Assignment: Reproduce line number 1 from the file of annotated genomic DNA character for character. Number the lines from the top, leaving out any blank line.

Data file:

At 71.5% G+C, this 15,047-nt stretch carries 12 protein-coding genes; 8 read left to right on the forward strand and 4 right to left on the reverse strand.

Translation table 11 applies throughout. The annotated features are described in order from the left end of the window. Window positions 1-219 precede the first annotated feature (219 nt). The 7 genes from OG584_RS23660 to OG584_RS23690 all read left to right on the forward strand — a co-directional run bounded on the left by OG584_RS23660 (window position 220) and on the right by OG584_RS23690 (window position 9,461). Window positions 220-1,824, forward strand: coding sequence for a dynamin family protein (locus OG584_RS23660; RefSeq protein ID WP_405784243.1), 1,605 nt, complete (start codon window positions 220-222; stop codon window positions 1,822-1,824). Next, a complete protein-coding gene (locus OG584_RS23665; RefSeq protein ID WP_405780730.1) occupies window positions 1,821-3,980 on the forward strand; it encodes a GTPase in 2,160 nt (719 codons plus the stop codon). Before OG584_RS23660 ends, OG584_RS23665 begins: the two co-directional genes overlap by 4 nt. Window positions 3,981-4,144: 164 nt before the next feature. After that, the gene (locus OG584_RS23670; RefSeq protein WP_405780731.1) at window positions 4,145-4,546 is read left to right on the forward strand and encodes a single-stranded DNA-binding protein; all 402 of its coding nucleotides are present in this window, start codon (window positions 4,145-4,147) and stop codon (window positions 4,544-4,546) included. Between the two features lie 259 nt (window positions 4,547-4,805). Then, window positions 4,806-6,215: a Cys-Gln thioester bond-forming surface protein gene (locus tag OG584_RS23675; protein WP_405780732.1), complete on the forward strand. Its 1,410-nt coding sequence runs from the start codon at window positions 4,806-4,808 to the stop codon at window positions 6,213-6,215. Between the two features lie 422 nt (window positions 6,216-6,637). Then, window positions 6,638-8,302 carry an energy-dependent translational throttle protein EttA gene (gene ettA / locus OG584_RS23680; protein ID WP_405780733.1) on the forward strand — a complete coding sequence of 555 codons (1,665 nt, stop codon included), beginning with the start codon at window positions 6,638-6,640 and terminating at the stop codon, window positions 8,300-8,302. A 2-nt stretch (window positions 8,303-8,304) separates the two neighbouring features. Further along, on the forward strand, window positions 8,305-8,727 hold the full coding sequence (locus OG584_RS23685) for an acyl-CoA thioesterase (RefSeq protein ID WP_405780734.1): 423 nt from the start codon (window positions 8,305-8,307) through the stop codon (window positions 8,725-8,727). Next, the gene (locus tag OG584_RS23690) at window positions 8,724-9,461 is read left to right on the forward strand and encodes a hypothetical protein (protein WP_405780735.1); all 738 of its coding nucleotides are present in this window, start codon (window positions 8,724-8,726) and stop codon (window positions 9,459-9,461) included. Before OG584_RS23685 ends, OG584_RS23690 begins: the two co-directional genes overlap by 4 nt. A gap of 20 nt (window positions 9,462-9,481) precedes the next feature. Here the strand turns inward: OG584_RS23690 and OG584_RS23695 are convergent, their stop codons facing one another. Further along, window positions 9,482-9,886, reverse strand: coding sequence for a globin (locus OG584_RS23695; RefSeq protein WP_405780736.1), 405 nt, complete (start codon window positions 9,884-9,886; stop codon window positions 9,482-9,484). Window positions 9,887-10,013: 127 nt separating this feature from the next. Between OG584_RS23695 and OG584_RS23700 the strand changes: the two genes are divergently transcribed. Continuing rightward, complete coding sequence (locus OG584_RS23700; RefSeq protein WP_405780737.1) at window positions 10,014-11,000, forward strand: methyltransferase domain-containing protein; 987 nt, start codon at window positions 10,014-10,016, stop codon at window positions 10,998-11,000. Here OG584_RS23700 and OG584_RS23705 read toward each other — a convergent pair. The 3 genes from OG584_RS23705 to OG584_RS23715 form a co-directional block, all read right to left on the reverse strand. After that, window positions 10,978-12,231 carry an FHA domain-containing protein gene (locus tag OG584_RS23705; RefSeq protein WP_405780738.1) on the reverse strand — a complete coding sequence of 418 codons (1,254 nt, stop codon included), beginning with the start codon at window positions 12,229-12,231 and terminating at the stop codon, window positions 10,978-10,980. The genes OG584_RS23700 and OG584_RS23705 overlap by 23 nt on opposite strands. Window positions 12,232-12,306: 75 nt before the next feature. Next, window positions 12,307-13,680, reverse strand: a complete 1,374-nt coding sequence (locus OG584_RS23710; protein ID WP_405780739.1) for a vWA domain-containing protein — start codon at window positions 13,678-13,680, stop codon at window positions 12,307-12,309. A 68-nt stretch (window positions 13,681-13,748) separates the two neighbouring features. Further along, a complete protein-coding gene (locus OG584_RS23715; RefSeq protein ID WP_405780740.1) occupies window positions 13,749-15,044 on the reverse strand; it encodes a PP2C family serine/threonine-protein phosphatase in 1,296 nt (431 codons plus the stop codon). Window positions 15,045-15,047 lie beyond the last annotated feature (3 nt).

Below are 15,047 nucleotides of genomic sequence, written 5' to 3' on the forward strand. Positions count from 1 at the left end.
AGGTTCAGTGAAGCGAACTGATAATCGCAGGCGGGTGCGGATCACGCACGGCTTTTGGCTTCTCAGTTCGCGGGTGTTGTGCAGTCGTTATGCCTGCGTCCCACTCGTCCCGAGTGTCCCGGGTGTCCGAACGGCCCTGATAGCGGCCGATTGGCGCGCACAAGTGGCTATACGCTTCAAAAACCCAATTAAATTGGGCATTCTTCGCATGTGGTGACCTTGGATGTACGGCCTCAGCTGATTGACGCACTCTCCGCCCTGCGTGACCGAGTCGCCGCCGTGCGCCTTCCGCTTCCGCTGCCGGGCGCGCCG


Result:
At 71.5% G+C, this 15,047-nt stretch carries 12 protein-coding genes; 8 read left to right on the forward strand and 4 right to left on the reverse strand.